I’ve been editing young writers for a few years now, mostly scribblers of fiction. It is as engaging as it sounds, but it can also occasionally be irksome too. But mostly fun: stimulating, heartening, kaleidoscopic fun.
The rewards of this have been many, but without a doubt the best part of working with young/emerging/raw/developing writers is the interactional aspect: communicating ideas and sentiments, unearthing the authors who at first read were buried beneath their stories, and then finding that the relationship continues beyond the project at hand. On a day-to-day basis, writing (and often editing) is an antisocial pursuit; to be able to forge links, even through a few circumlocutory emails, is an almost-magical panacea to the narrowness that often rides shotgun with being solitary. Marcel Proust said that when he sat down to write he frequently found that his mind would cease to function, that his consciousness would be faced with a blank, that he would feel that he was either wholly devoid of talent or that there must be something wrong with his brain. Thus, fraternising can often be the rescue rope that pulls you back up into the boat. Working together and repeatedly having each other’s cerebrums kick-started by each other’s inventions: this is the point of it all, after all.
Running the reading–editing–publication gauntlet with young writers has continually reaffirmed several convictions I’ve long held about writers not yet established, writers whose outlook(s) are still molten: that their capacities for originality and relevance—often unintentional—are more sweet and refreshing than an icy pole, that they worry much less about conforming to apparently prescribed rules of what fiction can and should do, and that their receptiveness is not only rousing but can sometimes lead to a better finished product. This is not to say that only writers under a certain age or of certain inexperience can possess these traits, but simply that more of them do. One writer whom I edited for Overland sent me a wondrous piece of fiction that melded the topical issue of bushfires—approached in a laceratingly oblique way—with issues of motherhood and the physicality of our relationship with the world. In only two or three days, she effected such significant changes to the story that I started to worry, absurdly, whether it was too perceptive, too authentic.
Rare in young writers is any sense of entitlement, nor have I come up against that immoveable wall that is creative stubbornness, when recalcitrance darkens not only the relationship between editor and writer, but can also jeopardise the piece itself. And never is the proverbial door slammed in my face; rather, it’s not only open, but it stays propped open for as long as cooperation and conviviality require. If a young writer has decided her narrator will eat with a fork, and I suggest that perhaps a spoon is more appropriate, maybe because it represents the hollow life that is at the heart of the plot, or maybe just because the narrator is eating cereal, then a dialogue is begun and from there the possibilities open up. Perhaps the suggestion of a spoon will be incorporated, or maybe the fork will remain—who knows, we could even venture into spork territory, or go cutlery-less altogether—but two people have discussed the shaping of a piece of fiction with the shared aim of making it the best darned thing they can both imagine. Extend this type of synergy throughout the whole process and everyone wins.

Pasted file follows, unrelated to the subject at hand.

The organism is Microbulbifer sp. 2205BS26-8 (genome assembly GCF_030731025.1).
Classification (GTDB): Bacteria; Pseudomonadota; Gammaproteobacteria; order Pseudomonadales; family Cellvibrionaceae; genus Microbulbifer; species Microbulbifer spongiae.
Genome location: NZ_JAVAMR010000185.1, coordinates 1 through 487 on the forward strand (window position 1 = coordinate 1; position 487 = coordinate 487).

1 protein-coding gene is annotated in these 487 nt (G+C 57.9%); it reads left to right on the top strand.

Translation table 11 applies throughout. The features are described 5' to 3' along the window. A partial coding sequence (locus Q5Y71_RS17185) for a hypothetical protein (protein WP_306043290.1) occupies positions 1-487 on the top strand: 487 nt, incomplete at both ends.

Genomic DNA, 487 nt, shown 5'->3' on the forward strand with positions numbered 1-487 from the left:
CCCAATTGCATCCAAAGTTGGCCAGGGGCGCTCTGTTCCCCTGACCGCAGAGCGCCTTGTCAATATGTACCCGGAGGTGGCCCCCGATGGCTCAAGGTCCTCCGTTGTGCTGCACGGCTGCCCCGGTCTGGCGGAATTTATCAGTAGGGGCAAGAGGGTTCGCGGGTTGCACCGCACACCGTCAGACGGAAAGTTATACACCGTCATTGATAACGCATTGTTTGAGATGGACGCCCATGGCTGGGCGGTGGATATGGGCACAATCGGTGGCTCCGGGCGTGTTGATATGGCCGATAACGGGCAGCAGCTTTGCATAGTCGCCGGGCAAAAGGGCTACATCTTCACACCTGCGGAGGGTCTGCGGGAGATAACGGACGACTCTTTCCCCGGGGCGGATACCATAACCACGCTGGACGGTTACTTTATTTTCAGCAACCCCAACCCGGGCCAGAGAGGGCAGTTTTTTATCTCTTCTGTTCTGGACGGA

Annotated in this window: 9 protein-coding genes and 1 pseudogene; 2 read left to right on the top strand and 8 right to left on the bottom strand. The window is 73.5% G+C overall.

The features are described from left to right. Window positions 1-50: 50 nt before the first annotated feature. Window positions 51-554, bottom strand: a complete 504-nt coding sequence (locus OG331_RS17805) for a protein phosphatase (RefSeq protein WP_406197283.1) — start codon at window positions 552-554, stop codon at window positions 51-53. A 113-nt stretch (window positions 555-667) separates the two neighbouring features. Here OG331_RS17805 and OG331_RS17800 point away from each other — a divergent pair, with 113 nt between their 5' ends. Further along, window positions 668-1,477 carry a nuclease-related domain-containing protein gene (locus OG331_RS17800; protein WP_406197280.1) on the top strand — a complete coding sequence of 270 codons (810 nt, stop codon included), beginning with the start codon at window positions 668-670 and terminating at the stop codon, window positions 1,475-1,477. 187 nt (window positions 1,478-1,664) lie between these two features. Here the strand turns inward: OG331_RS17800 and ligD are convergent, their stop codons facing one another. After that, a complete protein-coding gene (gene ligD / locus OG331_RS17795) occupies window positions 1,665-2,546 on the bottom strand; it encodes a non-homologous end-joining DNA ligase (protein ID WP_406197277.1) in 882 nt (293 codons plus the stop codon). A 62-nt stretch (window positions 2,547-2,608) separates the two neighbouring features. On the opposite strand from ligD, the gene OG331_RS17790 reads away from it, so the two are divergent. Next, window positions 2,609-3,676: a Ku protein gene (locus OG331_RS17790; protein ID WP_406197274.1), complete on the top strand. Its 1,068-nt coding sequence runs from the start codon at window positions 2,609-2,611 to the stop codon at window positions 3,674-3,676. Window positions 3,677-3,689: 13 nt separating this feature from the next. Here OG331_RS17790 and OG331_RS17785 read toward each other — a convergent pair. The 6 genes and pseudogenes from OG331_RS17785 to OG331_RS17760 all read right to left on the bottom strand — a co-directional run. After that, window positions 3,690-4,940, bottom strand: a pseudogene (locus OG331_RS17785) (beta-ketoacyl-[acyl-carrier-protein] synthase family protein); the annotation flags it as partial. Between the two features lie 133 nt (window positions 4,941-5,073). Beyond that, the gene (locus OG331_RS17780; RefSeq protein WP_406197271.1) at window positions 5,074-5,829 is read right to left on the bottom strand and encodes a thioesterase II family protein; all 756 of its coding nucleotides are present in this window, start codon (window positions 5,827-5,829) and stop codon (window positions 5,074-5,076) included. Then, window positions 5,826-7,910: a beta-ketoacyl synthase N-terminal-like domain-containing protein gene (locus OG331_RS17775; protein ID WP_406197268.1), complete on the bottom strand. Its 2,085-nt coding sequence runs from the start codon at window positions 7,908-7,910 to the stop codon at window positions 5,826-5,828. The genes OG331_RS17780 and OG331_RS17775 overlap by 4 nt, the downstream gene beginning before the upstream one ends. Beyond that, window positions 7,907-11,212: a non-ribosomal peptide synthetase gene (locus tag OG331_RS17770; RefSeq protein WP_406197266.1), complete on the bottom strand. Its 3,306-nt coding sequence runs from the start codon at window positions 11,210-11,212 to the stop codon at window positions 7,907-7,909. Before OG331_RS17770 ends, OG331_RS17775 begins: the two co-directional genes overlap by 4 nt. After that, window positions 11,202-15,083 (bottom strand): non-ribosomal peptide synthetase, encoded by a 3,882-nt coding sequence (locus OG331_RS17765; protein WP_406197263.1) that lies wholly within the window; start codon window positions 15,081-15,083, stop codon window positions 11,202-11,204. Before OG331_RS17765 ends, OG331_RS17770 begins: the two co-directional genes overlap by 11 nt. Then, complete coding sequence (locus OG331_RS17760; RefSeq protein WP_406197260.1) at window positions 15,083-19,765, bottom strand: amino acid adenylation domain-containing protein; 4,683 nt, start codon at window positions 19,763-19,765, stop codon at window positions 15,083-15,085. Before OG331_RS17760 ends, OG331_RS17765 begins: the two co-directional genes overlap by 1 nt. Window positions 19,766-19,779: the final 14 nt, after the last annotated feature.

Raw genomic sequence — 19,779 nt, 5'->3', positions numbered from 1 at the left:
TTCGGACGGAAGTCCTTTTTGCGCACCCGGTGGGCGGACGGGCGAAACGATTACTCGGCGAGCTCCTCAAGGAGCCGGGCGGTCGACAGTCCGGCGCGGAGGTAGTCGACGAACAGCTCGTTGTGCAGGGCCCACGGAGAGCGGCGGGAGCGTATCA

A commonly broadcast belief is that young writers need a little bit of a leg up in this big bitey publishing industry, lest they be discouraged and go off and become carpenters or hairdressers or salaried mid-level PR consultants (the horror!). Others believe a sort of Darwinian opposite: that we should throw everyone in together—akin to the start of one of those horribly frothy ocean races—and the best of the best will come up with the goods. Essentially this type of talk is paradoxical and thus frustrating, as all viewpoints are correct and spurious at the same time. It almost becomes a matter of doing not what is good, but what is least bad. Do we slip floaties onto young writers and cradle them as they learn to paddle, or do we jettison them into the deep end and hope they survive? Is there a balance to be found in between? Australia has somehow become a hands-on highly patrolled nation, but does such regulation and superintendence, when applied to a creative industry such as fiction writing/publishing, hinder rather than help?
I recently edited a story by a writer in her early twenties in which she tells of the rise and fall of a relationship between a shipwrecked man and a chimpanzee. Have you ever tried to write of a sexual love between human and primate? The story by this young writer is so relentless that not only does the carnal subject matter feel plausible, but the reader demands it, yearns for it, by the time it eventuates. This sort of storytelling is eccentric and esoteric and terrific, and comes with the so-called folly of youth.
© Sam Cooney 2011